Private Duty

Requiring COVID-19 Shots? Employers Advised to Follow EEOC Guidance Carefully

The Equal Employment Opportunity Commission (EEOC) has provided new guidance for employers considering requiring COVID-19 vaccinations—guidance that attorneys advising employers say needs to be studied carefully. On December 16, the EEOC added a new section to its guidance on how employer COVID-19 vaccination policies interact with the Americans with Disabilities Act (ADA), Title VII of the Civil Rights Act of 1964, and the Genetic Information Nondiscrimination Act (GINA). The addition is to the “What You Should Know About COVID-19 and the ADA, the Rehabilitation Act, and Other EEO Laws” publication.

The key takeaway of the EEOC guidance is that employers can implement and enforce a mandatory COVID-19 vaccination policy for employees as a condition of returning to the workplace or remaining in the workplace, with certain exceptions or caveats,” Lisa Berg, an attorney with Stearns Weaver Miller Weissler Alhadeff & Sitterson, P.A. in Miami, Florida, says.

“Specifically, employers have a duty to accommodate employees who seek an exception to the policy due to a disability or sincerely held religious belief, practice, or observance, unless doing so presents an undue hardship,” Berg says.

The new section points out that if an employer requires employees to be vaccinated, the prescreening questions that are asked before a vaccination is administered may present legal risk. To comply with the ADA, employers must ensure that any information the employer collects is job-related and consistent with business necessity.

Berg says if an employee refuses to answer the questions—and therefore doesn’t receive the vaccination—the employer will need to have a reasonable belief, based on objective evidence, that the employee poses a direct threat to their own health or safety or that of others before removing the individual from the workplace.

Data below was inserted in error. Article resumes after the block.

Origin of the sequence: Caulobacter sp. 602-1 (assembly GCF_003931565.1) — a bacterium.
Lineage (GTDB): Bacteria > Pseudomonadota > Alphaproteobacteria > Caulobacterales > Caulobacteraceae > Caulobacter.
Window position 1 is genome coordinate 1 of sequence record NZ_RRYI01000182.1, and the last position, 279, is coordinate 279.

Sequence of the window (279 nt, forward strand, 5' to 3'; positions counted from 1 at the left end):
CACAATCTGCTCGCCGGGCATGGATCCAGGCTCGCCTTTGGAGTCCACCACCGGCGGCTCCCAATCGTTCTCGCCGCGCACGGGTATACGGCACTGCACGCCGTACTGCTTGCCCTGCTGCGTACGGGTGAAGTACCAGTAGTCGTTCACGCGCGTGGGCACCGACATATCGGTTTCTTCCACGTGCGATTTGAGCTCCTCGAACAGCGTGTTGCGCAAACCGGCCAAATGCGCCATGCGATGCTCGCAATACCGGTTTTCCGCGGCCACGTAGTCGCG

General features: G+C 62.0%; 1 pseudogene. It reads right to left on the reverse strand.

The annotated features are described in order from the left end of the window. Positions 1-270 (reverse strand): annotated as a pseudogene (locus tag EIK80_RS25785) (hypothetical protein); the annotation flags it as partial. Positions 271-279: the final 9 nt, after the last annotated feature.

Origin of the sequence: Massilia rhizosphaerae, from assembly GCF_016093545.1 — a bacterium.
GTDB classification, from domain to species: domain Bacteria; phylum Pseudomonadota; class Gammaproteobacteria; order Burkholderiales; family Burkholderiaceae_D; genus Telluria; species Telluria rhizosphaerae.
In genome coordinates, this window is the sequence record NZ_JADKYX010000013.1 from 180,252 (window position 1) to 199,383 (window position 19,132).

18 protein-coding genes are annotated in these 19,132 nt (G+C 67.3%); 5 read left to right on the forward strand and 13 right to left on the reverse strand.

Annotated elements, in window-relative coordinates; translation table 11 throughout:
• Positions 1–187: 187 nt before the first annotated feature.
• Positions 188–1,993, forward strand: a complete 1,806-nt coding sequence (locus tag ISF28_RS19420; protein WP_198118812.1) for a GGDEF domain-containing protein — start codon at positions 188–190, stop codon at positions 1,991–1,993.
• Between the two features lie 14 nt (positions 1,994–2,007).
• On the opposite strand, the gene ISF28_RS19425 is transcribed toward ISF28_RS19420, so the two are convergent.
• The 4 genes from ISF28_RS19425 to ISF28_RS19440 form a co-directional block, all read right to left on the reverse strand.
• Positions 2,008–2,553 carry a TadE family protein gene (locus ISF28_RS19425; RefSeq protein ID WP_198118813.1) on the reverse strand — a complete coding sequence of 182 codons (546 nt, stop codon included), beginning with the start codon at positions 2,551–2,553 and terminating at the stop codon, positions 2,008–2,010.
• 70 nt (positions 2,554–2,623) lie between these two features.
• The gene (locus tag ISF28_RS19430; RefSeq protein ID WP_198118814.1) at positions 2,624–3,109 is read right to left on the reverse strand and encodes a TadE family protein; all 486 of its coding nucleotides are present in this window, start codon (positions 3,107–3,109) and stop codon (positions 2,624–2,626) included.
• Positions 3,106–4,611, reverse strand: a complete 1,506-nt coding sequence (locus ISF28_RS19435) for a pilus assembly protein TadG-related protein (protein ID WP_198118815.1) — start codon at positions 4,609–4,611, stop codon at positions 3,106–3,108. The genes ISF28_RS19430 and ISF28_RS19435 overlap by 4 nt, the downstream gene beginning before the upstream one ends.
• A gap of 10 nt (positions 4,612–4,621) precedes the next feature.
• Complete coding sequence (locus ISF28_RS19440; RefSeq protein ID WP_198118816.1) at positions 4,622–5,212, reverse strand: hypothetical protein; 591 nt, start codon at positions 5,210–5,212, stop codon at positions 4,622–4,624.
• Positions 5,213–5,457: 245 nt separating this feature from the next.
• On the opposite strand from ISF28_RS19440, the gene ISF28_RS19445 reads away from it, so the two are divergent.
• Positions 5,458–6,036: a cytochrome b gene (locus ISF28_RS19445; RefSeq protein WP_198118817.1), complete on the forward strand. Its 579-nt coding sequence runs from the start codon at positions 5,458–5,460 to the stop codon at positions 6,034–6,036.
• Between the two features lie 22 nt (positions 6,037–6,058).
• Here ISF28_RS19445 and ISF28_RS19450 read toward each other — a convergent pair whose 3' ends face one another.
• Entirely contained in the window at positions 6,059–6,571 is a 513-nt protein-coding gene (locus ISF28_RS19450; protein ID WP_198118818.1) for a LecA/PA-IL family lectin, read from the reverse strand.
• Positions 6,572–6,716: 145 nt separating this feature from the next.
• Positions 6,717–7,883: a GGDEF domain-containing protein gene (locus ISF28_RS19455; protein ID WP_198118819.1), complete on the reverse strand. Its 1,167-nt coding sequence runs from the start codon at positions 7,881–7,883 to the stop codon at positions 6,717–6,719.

Nita Beecher, an attorney with FortneyScott in Washington, D.C., says employers face “a very high standard” since they must show they have “a reasonable belief based on objective evidence that an employee who does not answer the questions and does not receive the vaccine will pose a direct threat to other employees.” To avoid liability, Beecher advises employers to have employees get vaccinations from their medical provider or through pharmacies.

Berg says if an employee receives an employer-required vaccination from a third party that doesn’t have a contract with the employer—such as a pharmacy or other healthcare provider—then the ADA’s “job-related and consistent with business necessity” restrictions on disability-related inquiries would not apply to the prevaccination screening questions.

“So, perhaps, it might make more sense to have a third party administer the test,” Berg says. “In that case, the employer only needs to require an employee to show proof of receipt of a COVID-19 vaccination, which the guidance states is not a disability-related inquiry.”

Legally Required Policy Exceptions

Antidiscrimination laws require employers to grant exceptions to mandatory vaccinations when people have medical or religious reasons for not taking them.

“There are actually two different standards for handling disability and religious accommodation requests,” Beecher says. “For disability-related requests, the employer should go through the interactive process to see if there is some reasonable accommodation that can be provided which is not an undue hardship, such as continuing to work from home.”